It's a dark, sly, often funny ghost story. It's a clear-eyed, satiric look at the modern "occult" industry, yet with sympathy for the voids and pain of those who practice it and those who consume it. It's a wonderful riff on the afterlife and the souls who exist there, chaotically intruding "earthside" and haunting (literally and figuratively) the mortals trying to get on with their lives. In Alison's case, a good-hearted, earnest, obese psychic is floundering in the wake of an appalling childhood (revealed in fits and starts, and only gets worse as the story proceeds). She is anxious, not very practical, and the cutthroat competition among her peers is killing her. She hires Colette, a skinny, cold-minded, domineering, ambitious young divorcee, to manage her business affairs. It is a predictably stormy relationship, fraught by a team of dead souls who taunt and torment poor Alison - and whom Colette must unwillingly learn to cope with. Business picks up as the partnership crumbles. The ghosts cavort - here Mantel is wonderful in imagining and describing how annoying it is when they slither in through the car's a/c vents, giggle under the living room carpet, and expose themselves in corners. But it all just goes on a bit too long, too often, and finally you begin to skim because you've seen this scene play out already, 20 pages earlier.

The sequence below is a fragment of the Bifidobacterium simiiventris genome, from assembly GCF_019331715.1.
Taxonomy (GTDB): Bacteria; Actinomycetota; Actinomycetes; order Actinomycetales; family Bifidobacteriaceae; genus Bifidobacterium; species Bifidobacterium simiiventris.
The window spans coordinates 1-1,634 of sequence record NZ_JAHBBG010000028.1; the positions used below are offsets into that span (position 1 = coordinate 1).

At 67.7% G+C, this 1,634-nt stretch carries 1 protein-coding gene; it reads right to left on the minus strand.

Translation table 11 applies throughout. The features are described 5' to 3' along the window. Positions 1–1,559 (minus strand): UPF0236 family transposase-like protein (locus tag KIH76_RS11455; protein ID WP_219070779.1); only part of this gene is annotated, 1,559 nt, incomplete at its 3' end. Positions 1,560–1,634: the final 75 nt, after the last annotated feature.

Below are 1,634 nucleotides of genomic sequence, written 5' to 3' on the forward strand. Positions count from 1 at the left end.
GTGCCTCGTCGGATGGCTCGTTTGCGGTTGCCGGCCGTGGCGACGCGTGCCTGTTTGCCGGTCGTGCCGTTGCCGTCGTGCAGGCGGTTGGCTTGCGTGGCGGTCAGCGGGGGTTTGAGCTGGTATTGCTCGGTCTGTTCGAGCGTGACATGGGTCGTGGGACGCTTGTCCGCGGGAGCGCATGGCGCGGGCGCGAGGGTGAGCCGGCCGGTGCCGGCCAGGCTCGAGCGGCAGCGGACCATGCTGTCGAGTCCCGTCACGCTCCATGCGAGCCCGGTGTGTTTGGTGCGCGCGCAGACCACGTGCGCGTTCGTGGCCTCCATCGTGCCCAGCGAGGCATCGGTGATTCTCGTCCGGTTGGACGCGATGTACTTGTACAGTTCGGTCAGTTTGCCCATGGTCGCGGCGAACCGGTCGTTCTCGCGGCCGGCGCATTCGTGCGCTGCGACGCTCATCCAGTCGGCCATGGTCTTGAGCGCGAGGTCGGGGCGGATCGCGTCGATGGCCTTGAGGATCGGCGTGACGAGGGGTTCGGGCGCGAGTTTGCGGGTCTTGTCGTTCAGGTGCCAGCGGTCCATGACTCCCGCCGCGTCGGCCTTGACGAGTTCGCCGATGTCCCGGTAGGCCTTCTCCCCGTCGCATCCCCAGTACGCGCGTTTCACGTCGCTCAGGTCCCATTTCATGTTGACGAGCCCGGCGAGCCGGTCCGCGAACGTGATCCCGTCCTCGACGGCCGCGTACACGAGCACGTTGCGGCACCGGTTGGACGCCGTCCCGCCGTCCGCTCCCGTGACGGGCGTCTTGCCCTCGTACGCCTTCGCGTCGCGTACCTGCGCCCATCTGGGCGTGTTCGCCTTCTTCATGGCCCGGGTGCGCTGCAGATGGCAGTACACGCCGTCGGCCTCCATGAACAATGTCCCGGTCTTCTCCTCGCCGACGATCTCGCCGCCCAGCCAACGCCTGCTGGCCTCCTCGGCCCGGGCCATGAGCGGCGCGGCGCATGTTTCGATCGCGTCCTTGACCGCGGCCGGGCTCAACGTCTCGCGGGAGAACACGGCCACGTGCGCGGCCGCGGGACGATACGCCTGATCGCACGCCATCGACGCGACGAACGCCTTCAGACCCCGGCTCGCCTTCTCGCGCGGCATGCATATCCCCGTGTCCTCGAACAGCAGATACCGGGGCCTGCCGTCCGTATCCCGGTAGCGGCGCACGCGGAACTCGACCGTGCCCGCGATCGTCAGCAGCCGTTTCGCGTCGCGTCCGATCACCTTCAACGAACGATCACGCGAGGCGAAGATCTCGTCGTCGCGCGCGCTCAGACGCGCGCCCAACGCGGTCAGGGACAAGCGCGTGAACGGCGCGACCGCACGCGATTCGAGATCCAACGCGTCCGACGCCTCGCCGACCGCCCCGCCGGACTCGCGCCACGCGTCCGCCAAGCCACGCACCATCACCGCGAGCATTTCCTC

Some readers have been troubled by the repeated description of Alison's obesity, as a sort of ongoing joke in poor taste. In her memoir, Giving Up the Ghost, Mantel describes her own harrowing experience with her health - unconscionably ignored, minimized, and dismissed by doctors for years while she suffered. She was subjected to psychiatric treatments, and finally powerful drugs that caused her to go from a stick-thin young woman to an obesity that made her barely able to recognize herself. And let's face it, fat people know they're fat - they are reminded of it every single day, by the mirror, by the media, by the shops, by the world at large. I think Mantel was working to convey something about this issue in a personal and unflinching way, though it may seem cruel in the telling.